Howdy! This page is part of a guide to comic books recommended for younger readers (along with some stuff their parents might like as well. This page covers the letter "S." Other books are linked to below.

So, come celebrate that groovy, geeky, magical medium that we all grew up on... and share that special sense of wonder with someone smaller and newer than you. By the way, this is a work in progress, and your recommendations are always welcome... )

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Written & Illustrated by Dan Santat
(Arthur A. Levine Books, 2011)

A funny and delightfully kid-friendly superhero graphic novel, chronicling the exploits of a quartet of powerful but nebbish-y super-animals who all happen to be the pets of Captain Amazing, a Superman-like, semi-indestructible mystery man who has one weakness: his peanut allergy. The animals all have great characters, each distinctive and believable, and each with their own strengths and flaws. The artwork is great and the story flows quickly along, with many hilarious moments. My kid loved this book... I did, too! Perfect for fans of "Mega Mind" or "Penguins Of Madagascar"... You also might want to check out Santat's equally wonderful picture-book, Oh No! (A)

Written & Illustrated by Raina Telgemeier
(Scholastic Books, 2010)

An outstanding autobiographical memoir about a middle-school age girl who undergoes years of painful dental work and learns to live with the social awkwardness and personal stresses that it creates. Author Raina Telgemeier may be familiar to many readers from her wonderful graphic novel adaptations of Ann Martin's "Babysitter Club" books, and she is a very skillful, subtle cartoonist. This book deals with a lot of complex issues, and nicely captures the tween/early teen emotional vibe. Although it explores some challenging themes, this is primarily a story about self-esteem, personal determination and staying cheerful even when life gives you lemons. The developing relationship between Raina and her mother is unexpectedly rich (A+)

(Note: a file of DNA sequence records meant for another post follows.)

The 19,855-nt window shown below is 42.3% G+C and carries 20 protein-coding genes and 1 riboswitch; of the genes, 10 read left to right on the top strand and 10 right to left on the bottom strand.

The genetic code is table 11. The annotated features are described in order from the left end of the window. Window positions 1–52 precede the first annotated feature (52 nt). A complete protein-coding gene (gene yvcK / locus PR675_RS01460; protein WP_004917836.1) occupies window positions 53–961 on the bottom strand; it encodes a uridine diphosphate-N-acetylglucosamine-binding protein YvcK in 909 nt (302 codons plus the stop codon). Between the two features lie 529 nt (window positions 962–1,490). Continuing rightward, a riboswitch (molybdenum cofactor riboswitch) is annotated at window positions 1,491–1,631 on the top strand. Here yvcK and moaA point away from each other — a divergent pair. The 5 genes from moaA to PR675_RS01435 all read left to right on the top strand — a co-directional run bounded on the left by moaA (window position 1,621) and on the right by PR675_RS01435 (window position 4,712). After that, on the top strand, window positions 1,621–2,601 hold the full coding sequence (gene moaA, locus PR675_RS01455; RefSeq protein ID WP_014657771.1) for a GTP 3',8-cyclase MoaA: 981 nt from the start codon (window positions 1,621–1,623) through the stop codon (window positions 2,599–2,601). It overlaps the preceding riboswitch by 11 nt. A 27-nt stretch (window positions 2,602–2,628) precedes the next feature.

"Spider-Man" -- see: Spider-Man profile

"Supergirl: DC Archives, v.1"
Written by Otto Binder, Jerry Siegel, et. al.
Illustrated by Jim Mooney, Curt Swan, et. al.
(DC Comics, 2001)

This first volume of adventures featuring the original, Silver Age Supergirl have plenty of fun moments, and that goofy, don't-take-it-too-seriously quality that makes the old DC books so enjoyable. There are some problems, though... I picked up this volume because I was looking for superhero "girl" role models for my daughter to enjoy, and while I appreciate the relatively nonviolent nature of the Supergirl stories, I did have problems with the underlying sexism of the series. For many months in the early episodes, Supergirl was hamstrung by her bossy older cousin, Superman, who tucks her away in an orphanage and tells her never to go out in public and use her powers. Oddly enough, this isn't to protect her from harm -- oh no, it's so that he can use her as a "secret weapon" against crime, a backup superheroine who will blow the minds of criminals when she's finally let out of the box. Thus, most of the early stories revolve around endlessly clumsy and utterly unnecessary plot devices employed so that Supergirl can sneak out and break her super-curfew. The only real reason for the character to be neutered this way is because the editors just weren't ready to have a "girl" be as strong as Superman; surely they could have come up with some way to make the stories more interesting without playing the same old hiding-her-true-identity trick over and over again. Still, even with the silly restrictions, Supergirl had her fun, and these late-vintage Silver Age stories are way more engaging than the sluggish super-comics of the '40s, and far less dark than the stuff we've been reading since the 1980s. In short, this era and these stories are an ideal introduction for newer, younger, more innocent comicbook readers. Covers stories from 1958-1960. Definitely recommended. (B+)